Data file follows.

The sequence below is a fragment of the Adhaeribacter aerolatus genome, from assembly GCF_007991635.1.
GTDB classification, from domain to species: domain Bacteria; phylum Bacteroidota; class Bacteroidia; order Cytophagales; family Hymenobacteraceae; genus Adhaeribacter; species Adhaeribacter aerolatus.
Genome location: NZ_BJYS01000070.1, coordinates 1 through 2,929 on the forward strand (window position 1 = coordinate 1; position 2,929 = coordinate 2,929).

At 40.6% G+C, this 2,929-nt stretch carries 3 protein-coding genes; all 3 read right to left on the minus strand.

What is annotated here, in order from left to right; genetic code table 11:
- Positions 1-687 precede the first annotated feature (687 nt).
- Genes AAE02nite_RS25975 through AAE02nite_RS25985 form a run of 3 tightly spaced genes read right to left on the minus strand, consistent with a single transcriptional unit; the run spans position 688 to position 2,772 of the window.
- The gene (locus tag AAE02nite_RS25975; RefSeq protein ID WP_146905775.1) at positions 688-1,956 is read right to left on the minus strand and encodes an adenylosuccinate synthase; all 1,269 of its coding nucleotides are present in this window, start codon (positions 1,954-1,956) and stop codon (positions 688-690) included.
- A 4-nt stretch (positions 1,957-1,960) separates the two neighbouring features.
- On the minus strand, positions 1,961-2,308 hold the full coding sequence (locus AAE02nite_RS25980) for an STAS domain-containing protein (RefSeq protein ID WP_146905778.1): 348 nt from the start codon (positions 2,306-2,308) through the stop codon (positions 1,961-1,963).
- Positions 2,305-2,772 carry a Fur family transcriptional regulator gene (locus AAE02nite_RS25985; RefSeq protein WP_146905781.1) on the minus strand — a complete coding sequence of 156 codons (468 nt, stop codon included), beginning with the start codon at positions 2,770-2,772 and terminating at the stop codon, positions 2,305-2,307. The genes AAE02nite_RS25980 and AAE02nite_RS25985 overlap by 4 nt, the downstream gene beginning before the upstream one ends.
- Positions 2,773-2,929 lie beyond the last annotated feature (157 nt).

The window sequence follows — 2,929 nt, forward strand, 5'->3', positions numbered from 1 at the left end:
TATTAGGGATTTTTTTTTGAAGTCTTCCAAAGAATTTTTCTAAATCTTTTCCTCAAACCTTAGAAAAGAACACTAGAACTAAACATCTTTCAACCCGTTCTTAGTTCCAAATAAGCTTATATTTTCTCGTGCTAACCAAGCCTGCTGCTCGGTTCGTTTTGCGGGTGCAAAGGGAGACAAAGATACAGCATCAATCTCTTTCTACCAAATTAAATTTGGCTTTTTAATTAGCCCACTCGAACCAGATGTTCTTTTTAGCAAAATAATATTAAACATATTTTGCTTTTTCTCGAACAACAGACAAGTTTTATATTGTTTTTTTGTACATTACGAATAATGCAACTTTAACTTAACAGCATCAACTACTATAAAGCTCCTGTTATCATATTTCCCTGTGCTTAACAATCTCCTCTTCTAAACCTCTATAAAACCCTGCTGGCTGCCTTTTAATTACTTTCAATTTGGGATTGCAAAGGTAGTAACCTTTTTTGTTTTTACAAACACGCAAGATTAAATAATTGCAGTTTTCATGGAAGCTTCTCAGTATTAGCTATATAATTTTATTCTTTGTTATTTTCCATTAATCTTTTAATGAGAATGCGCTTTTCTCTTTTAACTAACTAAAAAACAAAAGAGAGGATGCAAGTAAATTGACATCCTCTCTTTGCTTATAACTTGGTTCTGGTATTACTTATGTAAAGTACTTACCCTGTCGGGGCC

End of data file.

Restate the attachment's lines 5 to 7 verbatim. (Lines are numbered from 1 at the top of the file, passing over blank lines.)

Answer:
What is annotated here, in order from left to right; genetic code table 11:
- Positions 1-687 precede the first annotated feature (687 nt).
- Genes AAE02nite_RS25975 through AAE02nite_RS25985 form a run of 3 tightly spaced genes read right to left on the minus strand, consistent with a single transcriptional unit; the run spans position 688 to position 2,772 of the window.